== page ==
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Here's my situation; I'm setting up a test harness that will, from a central client, launch a number of virtual machine instances and then execute commands on them via SSH. The virtual machines will have previously unused hostnames and IP addresses, so they won't be in the ~/.ssh/known_hosts file on the central client.

The problem I'm having is that the first SSH command run against a new virtual instance always comes up with an interactive prompt:

The authenticity of host '[hostname] ([IP address])' can't be established.
RSA key fingerprint is [key fingerprint].
Are you sure you want to continue connecting (yes/no)?

Is there a way that I can bypass this and get the new host to be already known to the client machine, maybe by using a public key that's already baked into the virtual machine image ? I'd really like to avoid having to use Expect or whatever to answer the interactive prompt if I can.

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4 Answers

up vote 30 down vote accepted

Set the StrictHostKeyChecking option to no, either in the config file or via -o.

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ssh -o StrictHostKeyChecking=no username@hostname.com –  deleted Apr 16 '10 at 5:01
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Thanks, Ignacio and cd. –  gareth_bowles Apr 16 '10 at 17:20
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This leaves you open to man in the middle attacks, probably not a good idea. –  JasperWallace Sep 23 '13 at 7:23
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IMO, the best way to do this is the following:

ssh-keygen -R [hostname]
ssh-keygen -R [ip_address]
ssh-keygen -R [hostname],[ip_address]
ssh-keyscan -H [hostname],[ip_address] >> ~/.ssh/known_hosts
ssh-keyscan -H [ip_address] >> ~/.ssh/known_hosts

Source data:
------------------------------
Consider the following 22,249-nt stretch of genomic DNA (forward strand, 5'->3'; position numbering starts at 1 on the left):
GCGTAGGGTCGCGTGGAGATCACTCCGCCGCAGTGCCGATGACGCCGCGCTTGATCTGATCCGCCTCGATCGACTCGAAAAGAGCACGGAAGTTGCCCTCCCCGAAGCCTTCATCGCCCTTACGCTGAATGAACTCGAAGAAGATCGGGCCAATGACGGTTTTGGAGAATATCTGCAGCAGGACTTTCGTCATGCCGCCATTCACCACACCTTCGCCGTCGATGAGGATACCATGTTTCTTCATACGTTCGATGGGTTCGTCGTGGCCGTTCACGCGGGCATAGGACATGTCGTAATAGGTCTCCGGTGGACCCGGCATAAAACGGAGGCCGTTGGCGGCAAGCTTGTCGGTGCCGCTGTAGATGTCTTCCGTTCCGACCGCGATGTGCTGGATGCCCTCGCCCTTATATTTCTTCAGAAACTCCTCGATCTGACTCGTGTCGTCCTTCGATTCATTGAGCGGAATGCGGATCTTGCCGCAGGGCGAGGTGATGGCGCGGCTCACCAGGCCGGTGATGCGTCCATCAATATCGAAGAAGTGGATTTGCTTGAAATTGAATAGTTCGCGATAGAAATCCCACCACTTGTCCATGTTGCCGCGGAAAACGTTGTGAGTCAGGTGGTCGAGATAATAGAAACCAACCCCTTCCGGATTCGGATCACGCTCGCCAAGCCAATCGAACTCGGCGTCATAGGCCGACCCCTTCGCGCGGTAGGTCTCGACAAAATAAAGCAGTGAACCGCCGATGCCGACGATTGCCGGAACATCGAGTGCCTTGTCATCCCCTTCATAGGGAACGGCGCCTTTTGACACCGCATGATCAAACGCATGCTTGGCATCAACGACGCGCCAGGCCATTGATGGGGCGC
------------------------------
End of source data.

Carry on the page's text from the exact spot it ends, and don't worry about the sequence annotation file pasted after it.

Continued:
ssh-keyscan -H [hostname] >> ~/.ssh/known_hosts

That will make sure there are no duplicate entries, that you are covered for both the hostname and IP address, and will also hash the output, an extra security measure.

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Why do you need all 3 ssh-keyscan's? Can't you get by with just the first one since it works for both hostname and ip? –  Robert May 24 '13 at 22:00
    
Can you be sure that the machine replying to the ssh-keyscan request is really the one you want to talk to? If not you've opened yourself to a man in the middle attack. –  JasperWallace Sep 23 '13 at 7:24
    
@JasperWallace Yes, for that you need at least the fingerprint or even better the public key, in which case you can add it directly to known_hosts, turning this question moot. If you only have the fingerprint, you will have to write an extra step which verifies the downloaded public key with your fingerprint... –  ufotds Apr 28 at 21:57
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As mentioned in another answer, using key-scan would be the right & unobtrusive way to do it.

ssh-keyscan -t rsa,dsa HOST 2>&1 | sort -u - ~/.ssh/known_hosts > ~/.ssh/tmp_hosts
cat ~/.ssh/tmp_hosts >> ~/.ssh/known_hosts

The above will do the trick to add a host, ONLY if it has not yet been added. It is also not concurrency safe; you must not execute the snippet on the same origin machine more than once at the same time, as the tmp_hosts file can get clobbered, ultimately leading to the known_hosts file becoming bloated...

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Is there a way to check whether the key is in known_hosts before ssh-keyscan? The reason is that it requires some time and additional network connection. –  utapyngo May 23 at 7:49
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You could use ssh-keyscan to grab the public key and append that to your known_hosts

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